NRL News

Pope Francis, President Obama meet at Vatican

by | Mar 27, 2014


By Dave Andrusko

PopeFrancis7Not to be overly cynical, but if I was President Obama (with every kind of approval index mired in the high 30s and low 40s), I know I would like to bask in the reflected glow of Pope Francis, whose popularity is double that of the beleaguered President.

So far not a lot has come out about the 52-minute meeting Thursday between Pope Francis and President Obama. Mr. Obama expressed his appreciation for the meeting, the first with Pope Francis and the second the President has had with a Pope. (The first was with Pope Benedict XVI in 2009, “a cordial meeting that nevertheless drew attention to the differences between the church and Obama on abortion,” as Fox News noted.)

“I was grateful to have the opportunity to speak with him about the responsibilities that we all share to care for the least of these, the poor, the excluded,” Obama said today. “And I was extremely moved by his insights about the importance of us all having a moral perspective on world problems and not simply thinking in terms of our own narrow self-interests.”

The Vatican put out a brief statement. “Views were exchanged on some current international themes,” the statement read. “[T]here was a discussion on questions of particular relevance for the Church in that country, such as the exercise of the rights to religious freedom, life and conscientious objection, as well as the issue of immigration reform.”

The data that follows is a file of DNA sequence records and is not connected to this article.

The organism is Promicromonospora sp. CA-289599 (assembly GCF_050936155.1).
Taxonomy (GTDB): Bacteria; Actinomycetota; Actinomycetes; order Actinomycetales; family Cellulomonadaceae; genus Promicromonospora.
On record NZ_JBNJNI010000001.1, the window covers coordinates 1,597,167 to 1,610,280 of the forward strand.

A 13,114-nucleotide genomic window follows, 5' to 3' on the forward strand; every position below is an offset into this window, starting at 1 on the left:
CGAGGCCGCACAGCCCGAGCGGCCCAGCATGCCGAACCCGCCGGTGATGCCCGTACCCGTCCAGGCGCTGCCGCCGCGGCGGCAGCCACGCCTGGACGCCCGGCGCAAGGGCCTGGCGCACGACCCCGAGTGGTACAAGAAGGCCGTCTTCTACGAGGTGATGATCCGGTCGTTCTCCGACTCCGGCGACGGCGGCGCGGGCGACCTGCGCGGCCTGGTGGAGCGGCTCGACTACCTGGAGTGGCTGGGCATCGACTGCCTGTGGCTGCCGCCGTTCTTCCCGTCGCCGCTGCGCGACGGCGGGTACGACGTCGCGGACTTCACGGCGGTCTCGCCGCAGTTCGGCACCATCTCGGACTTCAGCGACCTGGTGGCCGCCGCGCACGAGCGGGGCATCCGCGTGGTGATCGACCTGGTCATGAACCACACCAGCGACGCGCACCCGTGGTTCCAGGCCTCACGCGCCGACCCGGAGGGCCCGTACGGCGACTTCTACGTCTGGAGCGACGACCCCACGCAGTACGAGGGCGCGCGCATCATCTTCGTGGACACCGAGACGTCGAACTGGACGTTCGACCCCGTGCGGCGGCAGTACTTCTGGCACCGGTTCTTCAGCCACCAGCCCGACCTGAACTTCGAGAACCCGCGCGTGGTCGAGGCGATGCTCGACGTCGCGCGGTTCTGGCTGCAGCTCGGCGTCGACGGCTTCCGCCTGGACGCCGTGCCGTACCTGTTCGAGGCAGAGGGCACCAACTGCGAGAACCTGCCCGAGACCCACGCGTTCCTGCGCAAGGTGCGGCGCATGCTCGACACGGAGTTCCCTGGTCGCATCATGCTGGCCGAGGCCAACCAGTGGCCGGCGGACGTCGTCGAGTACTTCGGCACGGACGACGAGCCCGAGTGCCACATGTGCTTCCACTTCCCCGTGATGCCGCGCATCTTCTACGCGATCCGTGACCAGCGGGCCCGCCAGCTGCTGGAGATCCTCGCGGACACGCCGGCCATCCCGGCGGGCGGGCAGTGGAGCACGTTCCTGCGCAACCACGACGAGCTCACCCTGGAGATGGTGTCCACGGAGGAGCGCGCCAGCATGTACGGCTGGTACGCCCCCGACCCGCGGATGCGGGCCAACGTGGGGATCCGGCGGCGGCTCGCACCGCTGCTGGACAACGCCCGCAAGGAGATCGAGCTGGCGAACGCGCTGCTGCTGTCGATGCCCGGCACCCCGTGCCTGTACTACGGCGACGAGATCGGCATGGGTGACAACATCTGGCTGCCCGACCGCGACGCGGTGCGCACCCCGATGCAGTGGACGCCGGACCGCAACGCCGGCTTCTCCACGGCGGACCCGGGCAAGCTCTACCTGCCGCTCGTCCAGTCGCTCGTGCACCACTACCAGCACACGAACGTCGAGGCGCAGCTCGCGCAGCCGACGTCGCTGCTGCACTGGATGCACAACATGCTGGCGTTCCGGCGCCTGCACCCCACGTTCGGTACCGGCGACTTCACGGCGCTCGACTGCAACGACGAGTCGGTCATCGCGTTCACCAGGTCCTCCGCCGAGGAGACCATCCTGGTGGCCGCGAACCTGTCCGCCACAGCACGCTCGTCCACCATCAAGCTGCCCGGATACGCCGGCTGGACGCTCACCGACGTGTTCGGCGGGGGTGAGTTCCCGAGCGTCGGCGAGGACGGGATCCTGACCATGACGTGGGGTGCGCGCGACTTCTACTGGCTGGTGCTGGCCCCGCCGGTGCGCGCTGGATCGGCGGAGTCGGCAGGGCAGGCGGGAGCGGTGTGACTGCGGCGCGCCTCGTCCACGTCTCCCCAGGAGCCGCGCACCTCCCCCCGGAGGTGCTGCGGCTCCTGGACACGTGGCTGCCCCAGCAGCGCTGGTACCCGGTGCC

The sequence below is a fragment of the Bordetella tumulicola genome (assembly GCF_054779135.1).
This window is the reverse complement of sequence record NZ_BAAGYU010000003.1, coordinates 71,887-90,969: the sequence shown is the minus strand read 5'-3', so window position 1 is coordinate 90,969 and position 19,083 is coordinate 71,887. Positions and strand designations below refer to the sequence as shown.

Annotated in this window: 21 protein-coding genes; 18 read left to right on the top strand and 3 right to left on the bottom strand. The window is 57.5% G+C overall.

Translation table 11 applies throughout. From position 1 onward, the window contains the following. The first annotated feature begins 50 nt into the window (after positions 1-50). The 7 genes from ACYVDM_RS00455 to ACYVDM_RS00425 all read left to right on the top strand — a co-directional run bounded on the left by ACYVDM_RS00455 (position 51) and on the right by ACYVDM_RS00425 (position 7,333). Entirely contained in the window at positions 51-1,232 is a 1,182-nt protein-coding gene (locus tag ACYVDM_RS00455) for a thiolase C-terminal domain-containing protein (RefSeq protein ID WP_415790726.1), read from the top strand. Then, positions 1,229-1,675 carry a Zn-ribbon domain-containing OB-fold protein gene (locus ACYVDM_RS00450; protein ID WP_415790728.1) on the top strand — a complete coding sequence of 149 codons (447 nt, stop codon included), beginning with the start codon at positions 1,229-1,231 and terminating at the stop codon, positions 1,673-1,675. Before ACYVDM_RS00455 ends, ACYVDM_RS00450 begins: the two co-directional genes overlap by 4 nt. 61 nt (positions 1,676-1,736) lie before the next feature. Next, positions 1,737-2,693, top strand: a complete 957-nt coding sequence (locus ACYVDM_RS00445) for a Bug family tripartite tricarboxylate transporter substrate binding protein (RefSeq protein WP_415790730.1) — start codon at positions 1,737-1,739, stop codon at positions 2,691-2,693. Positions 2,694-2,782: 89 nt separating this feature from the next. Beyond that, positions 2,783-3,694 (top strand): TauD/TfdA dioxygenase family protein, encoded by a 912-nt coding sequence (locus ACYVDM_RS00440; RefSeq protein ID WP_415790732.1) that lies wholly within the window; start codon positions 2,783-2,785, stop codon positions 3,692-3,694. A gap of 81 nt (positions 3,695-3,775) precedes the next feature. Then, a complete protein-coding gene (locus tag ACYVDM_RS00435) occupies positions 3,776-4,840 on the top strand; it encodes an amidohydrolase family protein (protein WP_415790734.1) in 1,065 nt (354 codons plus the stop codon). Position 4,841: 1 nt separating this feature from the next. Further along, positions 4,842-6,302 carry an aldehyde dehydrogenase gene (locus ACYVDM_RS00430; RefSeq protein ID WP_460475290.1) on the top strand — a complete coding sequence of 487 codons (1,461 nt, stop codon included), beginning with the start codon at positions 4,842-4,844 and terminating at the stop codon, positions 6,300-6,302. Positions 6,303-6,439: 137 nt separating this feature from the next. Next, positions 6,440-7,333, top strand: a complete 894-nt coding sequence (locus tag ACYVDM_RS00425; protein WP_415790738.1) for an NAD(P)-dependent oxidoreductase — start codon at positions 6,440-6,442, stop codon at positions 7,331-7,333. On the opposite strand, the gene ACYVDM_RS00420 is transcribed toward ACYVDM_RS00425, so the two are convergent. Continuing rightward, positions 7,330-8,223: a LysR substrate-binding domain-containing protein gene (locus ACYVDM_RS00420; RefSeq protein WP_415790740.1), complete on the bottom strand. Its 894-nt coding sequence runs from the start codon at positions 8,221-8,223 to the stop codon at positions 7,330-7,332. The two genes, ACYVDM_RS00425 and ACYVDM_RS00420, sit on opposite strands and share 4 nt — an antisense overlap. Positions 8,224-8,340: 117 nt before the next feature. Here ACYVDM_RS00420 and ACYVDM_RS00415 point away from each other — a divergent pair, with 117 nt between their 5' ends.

Other accounts, such as Doyle McManus for the Los Angeles Times and John Allen for the Boston Globe, both read between the lines and reminded readers that there are serious differences between this Administration and Rome.

Allen, for example reminded us that “Aside from the broad clash between Obama’s support for abortion rights and the Catholic church’s opposition,” the meeting at the Vatican comes two days after the Supreme Court heard oral arguments in two lawsuits challenging the Obama mandate that compels employers to provide health coverage for drugs and procedures , including contraceptives, to which they have moral or religious objections.

“Sharp differences on that score still loom over the administration’s relationship with the church,” Allen reported.

McManus noted that just as Obama gave an interview with a newspaper in Rome prior to the meeting, so, too, did the Vatican media office issue a statement before the Pope and the President met. It noted that the two men were meeting during “a complex phase of the administration’s relations with the Church of the United States, marked, in particular, by controversy on the implementation of health care reform (the ‘Patient Protection and Affordable Care Act,’ commonly known as ‘Obamacare’)…”

Of the stories I read, only McManus noted the significance of Pope’s parting gift to the President: “a bound copy of his 2013 letter to the faithful, ‘The Joy of the Gospel’ — the one that became famous for its critique of trickle-down economics.”

McManus wrote that Obama said, “I actually will probably read this in the Oval Office when I’m deeply frustrated,” and added, “I’m sure it will give me strength and calm me down.”

But “If the president actually does read the pontiff’s letter, he’ll find that though it’s joyful, it isn’t always comforting,” McManus observed. “[T]here’s also a strong reminder that the church still believes that there are ‘objective moral norms which are valid for everyone.’ And there’s a full-throated defense of traditional Catholic teaching on abortion, which Francis complains is too often criticized as ‘ideological, obscurantist and conservative.’”

He then quotes from what Pope Francis wrote in “The Joy of the Gospel”:

“This defense of unborn life is closely linked to the defense of each and every other human right,” the pope argues. “Once this conviction disappears, so do solid and lasting foundations for the defense of human rights, which would always be subject to the passing whims of the powers that be.”

Categories: Obama